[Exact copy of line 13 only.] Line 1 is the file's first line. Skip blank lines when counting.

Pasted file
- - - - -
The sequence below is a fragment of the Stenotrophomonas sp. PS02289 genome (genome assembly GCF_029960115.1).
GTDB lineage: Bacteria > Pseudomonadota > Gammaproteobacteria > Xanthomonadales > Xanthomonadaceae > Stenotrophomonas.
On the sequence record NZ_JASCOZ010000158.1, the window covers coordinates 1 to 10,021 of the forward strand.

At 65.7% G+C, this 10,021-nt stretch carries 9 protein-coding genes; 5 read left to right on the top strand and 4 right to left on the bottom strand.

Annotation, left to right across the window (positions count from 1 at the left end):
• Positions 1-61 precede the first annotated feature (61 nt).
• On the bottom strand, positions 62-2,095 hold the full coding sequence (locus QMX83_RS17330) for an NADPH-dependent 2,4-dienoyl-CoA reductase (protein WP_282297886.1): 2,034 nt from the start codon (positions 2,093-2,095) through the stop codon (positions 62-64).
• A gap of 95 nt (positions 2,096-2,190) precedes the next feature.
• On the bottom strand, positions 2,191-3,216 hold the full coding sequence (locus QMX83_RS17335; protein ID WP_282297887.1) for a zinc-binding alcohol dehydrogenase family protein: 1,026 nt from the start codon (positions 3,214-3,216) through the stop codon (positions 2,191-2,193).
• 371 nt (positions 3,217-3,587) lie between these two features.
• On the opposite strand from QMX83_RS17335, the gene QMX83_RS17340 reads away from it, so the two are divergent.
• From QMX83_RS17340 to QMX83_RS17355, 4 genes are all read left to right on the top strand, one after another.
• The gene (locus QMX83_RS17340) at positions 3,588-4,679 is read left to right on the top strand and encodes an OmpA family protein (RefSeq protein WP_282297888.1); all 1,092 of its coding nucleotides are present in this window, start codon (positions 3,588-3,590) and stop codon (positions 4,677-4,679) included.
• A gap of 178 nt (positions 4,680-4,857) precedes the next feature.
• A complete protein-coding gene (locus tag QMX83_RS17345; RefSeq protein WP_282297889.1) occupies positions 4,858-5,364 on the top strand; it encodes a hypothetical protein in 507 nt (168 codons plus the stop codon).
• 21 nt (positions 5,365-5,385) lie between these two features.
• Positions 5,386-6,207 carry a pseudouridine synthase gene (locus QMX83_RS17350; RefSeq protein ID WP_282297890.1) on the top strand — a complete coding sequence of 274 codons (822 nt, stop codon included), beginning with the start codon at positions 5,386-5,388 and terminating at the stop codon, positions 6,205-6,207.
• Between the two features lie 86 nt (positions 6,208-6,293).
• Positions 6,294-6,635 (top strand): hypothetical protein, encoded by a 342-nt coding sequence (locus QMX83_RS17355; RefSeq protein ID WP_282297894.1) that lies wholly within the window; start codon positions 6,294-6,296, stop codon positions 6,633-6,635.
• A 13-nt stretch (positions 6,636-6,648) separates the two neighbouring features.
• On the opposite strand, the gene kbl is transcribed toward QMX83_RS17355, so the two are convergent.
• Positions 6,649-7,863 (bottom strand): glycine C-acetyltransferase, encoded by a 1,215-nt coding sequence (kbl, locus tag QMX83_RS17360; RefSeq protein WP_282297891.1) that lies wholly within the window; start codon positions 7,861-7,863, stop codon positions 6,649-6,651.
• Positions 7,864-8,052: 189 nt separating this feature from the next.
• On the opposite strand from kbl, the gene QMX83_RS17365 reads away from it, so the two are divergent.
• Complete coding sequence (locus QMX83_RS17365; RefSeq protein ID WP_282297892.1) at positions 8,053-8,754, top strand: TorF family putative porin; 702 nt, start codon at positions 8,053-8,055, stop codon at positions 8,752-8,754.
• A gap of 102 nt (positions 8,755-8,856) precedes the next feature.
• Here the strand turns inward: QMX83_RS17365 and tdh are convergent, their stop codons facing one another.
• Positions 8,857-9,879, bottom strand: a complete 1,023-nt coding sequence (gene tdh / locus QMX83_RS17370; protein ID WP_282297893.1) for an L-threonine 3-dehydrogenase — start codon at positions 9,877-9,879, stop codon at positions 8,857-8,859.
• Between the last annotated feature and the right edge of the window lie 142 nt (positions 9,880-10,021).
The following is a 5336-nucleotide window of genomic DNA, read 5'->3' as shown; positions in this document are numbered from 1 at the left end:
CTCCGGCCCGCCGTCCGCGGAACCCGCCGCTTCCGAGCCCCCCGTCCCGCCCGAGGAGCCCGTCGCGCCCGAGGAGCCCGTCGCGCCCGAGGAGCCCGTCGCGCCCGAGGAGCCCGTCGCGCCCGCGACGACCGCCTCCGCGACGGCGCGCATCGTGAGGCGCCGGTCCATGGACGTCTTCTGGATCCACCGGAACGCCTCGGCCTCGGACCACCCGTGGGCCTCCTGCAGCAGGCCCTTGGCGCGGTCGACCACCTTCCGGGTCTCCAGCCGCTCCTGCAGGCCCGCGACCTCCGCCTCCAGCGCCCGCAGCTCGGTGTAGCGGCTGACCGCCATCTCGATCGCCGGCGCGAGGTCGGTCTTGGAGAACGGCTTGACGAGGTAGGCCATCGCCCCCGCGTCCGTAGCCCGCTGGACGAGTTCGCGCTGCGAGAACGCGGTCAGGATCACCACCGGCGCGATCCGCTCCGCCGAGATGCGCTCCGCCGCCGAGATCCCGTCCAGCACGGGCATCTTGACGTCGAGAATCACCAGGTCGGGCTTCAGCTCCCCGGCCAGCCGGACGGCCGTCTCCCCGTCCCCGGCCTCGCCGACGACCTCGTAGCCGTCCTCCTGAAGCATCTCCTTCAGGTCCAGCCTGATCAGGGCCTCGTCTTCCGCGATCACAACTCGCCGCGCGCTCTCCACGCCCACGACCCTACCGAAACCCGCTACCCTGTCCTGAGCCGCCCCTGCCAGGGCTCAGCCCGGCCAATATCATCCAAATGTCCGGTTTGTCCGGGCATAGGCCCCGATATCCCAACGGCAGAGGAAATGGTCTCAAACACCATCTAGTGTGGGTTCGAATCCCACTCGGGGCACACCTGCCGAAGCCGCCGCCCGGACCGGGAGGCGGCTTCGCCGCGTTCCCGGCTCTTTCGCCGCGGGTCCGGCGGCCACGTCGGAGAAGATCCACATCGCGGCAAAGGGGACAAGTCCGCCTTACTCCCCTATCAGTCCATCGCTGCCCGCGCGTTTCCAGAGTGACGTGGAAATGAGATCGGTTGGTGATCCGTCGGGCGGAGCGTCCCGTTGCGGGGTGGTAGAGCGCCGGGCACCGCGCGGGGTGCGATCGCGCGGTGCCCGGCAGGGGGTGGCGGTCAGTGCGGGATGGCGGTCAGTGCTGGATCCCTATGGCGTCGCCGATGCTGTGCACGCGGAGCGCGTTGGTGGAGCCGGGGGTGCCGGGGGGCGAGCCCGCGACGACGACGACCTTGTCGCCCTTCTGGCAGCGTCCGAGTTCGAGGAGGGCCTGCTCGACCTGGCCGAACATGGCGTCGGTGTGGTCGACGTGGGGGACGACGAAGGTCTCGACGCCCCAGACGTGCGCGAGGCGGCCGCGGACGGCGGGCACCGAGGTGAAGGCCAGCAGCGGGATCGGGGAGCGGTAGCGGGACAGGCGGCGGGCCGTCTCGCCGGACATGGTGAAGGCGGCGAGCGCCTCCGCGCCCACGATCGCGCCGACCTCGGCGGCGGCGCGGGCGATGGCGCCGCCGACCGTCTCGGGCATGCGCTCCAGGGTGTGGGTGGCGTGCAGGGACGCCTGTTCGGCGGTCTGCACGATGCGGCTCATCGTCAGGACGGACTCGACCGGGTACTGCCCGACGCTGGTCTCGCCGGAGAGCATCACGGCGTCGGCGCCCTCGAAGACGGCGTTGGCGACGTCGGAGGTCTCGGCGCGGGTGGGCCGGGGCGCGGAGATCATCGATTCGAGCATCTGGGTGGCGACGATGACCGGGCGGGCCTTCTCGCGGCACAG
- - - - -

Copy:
• The gene (locus QMX83_RS17340) at positions 3,588-4,679 is read left to right on the top strand and encodes an OmpA family protein (RefSeq protein WP_282297888.1); all 1,092 of its coding nucleotides are present in this window, start codon (positions 3,588-3,590) and stop codon (positions 4,677-4,679) included.